Toledo, St. Louis & K.C. R. Co. v. Continental Trust Co. - 176 U.S. 219 (1900)
U.S. Supreme Court
Toledo, St. Louis & K.C. R. Co. v. Continental Trust Co., 176 U.S. 219 (1900)
Toledo, St. Louis & Kansas City Railroad Company
v. Continental Trust Company
Nos. 600, 601
Submitted January 22, 1900
Decided January 29, 1900
176 U.S. 219
PETITIONS FOR CERTIORARI TO THE CIRCUIT
COURT OF APPEALS FOR THE SIXTH CIRCUIT
Clerks of the circuit court of appeals, having prepared the records on which causes are heard therein for the printer, indexed, and supervised the printing of the same, and distributed the printed copies thereof, and been paid therefor, may certify one of such copies for use on applications to this Court for certiorari.
The reproduction of transcripts, in manuscript or in print under such circumstances is not required.
The statement of the case is in the opinion of the Court.
MR. CHIEF JUSTICE FULLER delivered the opinion of the Court.
These petitions for certiorari were accompanied by a motion for an order dispensing with the authentication and certification by the clerk of the Circuit Court of Appeals for the Sixth Judicial Circuit of the transcript of the record of the Circuit Court of the United States for the Northern District of Ohio, on which the appeals mentioned in the petitions were heard and submitted to and decided by said circuit court of appeals. The clerk of the circuit court of appeals has certified the transcript of the record and proceedings in that court, "except the transcripts from the circuit court, and except
also the printed briefs of counsel filed in may office in said causes." It appears that the transcript of record from the circuit court was duly certified by the clerk of the circuit court, was filed in the circuit court of appeals, and thereafter was printed under the supervision, direction, and control of the clerk of the circuit court of appeals under and pursuant to the rules of that court, and that, after the decision of the cases there, which had been heard and decided on one record, petitioners requested the clerk to certify, for the purpose of these applications, the transcript so printed under his supervision without requiring petitioners to pay the entire cost of a reproduction of the same in manuscript, but that the clerk refused to make any deduction by reason of the premises, and insisted that he had no power or authority so to do.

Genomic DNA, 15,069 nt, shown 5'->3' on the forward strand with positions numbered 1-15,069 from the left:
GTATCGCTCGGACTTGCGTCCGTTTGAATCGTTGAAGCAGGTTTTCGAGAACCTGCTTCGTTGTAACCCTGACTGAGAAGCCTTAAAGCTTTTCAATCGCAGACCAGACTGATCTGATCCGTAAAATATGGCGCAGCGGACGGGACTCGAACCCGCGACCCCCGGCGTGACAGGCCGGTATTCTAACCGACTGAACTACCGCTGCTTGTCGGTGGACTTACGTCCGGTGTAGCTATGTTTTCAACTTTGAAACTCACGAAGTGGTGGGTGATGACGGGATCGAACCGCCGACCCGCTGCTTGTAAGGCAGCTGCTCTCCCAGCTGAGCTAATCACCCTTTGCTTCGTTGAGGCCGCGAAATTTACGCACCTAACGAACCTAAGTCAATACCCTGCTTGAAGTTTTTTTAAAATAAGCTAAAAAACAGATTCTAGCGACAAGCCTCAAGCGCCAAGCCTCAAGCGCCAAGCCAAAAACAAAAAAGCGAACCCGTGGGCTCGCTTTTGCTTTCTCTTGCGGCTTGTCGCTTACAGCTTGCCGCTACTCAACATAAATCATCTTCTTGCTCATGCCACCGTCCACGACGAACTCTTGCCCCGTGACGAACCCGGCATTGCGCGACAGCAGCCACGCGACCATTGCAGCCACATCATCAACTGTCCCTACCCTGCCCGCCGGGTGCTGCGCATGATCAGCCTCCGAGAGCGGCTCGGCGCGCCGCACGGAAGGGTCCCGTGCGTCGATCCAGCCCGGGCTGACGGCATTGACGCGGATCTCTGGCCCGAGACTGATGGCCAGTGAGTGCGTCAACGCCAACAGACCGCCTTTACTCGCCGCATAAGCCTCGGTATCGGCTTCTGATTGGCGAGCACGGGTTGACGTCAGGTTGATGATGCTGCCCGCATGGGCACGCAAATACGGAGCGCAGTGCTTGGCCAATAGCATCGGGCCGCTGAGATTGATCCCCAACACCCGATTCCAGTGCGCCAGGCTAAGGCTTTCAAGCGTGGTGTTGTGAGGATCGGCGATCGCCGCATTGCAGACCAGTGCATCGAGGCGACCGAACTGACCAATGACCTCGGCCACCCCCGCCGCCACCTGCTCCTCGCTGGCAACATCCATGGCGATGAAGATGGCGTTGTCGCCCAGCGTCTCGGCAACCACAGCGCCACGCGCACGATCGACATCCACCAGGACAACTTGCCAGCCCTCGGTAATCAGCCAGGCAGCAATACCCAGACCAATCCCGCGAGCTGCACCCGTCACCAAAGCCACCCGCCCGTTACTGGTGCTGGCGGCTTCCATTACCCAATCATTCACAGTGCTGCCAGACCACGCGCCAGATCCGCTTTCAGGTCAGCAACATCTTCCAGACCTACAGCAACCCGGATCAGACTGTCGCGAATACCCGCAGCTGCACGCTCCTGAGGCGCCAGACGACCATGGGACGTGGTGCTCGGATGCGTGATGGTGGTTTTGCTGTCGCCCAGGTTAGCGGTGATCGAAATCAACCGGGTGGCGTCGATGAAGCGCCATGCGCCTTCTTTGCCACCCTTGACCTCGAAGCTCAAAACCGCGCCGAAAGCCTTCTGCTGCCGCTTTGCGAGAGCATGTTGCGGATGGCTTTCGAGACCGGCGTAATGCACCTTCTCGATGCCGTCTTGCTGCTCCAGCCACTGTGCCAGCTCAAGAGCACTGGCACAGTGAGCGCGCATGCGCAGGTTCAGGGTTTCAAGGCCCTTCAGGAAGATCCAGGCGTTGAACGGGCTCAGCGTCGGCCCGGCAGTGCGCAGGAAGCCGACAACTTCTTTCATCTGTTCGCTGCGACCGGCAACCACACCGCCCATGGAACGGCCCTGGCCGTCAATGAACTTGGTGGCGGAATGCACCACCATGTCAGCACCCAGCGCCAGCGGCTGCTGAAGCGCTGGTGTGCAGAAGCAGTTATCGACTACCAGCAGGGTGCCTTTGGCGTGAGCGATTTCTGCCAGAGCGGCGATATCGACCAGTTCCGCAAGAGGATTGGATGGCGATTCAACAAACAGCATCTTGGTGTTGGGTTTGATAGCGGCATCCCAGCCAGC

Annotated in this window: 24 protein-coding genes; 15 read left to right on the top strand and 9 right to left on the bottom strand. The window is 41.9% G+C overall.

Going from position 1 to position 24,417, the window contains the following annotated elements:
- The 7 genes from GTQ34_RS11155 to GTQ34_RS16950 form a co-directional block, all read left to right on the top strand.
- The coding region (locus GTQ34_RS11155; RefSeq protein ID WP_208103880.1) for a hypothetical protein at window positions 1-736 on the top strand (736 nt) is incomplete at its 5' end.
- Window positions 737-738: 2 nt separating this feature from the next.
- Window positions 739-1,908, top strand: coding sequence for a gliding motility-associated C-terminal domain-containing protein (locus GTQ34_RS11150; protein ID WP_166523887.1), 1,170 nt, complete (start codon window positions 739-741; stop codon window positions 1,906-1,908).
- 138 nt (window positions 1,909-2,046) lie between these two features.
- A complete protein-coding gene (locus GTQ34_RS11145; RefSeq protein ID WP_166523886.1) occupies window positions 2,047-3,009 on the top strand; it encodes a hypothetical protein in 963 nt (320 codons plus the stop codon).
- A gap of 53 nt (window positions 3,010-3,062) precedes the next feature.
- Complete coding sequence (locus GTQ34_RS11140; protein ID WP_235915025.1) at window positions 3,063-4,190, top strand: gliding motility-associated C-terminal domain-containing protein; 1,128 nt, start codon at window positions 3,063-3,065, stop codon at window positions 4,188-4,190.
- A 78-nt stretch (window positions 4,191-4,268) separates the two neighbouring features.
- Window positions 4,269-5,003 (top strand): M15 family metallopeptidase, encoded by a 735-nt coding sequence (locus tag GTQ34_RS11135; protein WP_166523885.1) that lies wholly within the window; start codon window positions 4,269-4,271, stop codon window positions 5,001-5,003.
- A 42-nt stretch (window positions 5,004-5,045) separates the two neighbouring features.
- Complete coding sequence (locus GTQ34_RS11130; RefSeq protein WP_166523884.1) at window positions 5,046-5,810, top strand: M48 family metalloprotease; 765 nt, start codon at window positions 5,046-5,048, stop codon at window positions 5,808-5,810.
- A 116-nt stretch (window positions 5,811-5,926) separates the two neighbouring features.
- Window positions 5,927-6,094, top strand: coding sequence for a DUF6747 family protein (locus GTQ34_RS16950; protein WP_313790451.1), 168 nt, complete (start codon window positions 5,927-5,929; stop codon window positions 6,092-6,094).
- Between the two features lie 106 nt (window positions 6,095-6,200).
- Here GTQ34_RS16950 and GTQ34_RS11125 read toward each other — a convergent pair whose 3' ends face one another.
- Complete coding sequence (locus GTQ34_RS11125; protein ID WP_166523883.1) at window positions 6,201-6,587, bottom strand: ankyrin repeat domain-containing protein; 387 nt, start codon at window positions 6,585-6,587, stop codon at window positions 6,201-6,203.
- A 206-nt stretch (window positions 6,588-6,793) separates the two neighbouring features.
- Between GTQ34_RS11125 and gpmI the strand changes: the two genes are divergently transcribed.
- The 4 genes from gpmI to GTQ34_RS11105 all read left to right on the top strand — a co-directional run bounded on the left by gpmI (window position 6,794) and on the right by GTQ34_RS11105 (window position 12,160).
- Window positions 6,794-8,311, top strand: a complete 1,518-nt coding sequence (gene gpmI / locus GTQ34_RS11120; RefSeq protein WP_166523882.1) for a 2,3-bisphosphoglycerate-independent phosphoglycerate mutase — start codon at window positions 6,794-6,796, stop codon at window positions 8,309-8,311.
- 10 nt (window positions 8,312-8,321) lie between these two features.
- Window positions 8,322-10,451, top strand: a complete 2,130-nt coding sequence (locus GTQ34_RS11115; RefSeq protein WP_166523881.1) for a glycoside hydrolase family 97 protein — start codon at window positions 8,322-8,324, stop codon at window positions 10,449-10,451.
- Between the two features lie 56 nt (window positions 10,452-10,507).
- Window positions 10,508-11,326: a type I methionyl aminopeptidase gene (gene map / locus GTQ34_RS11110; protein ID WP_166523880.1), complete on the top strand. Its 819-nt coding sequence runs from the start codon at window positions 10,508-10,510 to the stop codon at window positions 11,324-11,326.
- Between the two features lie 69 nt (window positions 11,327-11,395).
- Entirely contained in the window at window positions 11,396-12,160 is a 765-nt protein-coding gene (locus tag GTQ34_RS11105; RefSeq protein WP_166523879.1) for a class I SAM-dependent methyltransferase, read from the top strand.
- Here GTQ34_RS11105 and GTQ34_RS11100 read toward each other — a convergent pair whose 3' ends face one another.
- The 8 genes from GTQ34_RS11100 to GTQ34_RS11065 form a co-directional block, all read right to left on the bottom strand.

Under the third subdivision of Rule 37 of this Court, where application is made for certiorari under section six of the Judiciary Act of March 3, 1891, it is provided that "a certified copy of the entire record of the case in the circuit court of appeals shall be furnished to this Court by the applicant, as part of the application."
The table of fees and costs in the circuit court of appeals, established by this Court in pursuance of the Act of Congress of February 19, 1897, 169 U.S. 740, provides that the clerks of the circuit courts of appeals may charge, among other items, for:
Affixing a certificate and a seal to any paper . . . . $1.00
Preparing the record for the printer, indexing
the same, supervising the printing, and dis-
tributing the copies, for each printed page
of the record and index. . . . . . . . . . . . . . . .25
Making a manuscript copy of the record, when
required by the rules, for each one hundred
words (but nothing in addition for super-
vising the printing) . . . . . . . . . . . . . . . . .20
The record in these cases having been prepared for the printer, indexed, the printing supervised, and copies thereof distributed by the clerk of the circuit court of appeals, and the clerk having been paid therefor, we are of opinion that
our rule would have been fully complied with by the certificate of that clerk to one of the printed copies which he had so prepared, indexed, supervised, and distributed, and which he therefore knew was an accurate transcript of the record from the circuit court, and, as it is shown, and is not denied, that the printed copies furnished us are in fact correct copies of the circuit court record, we have treated them as if that record had been duly certified to us by the clerk of the circuit court of appeals.
The applications for certiorari are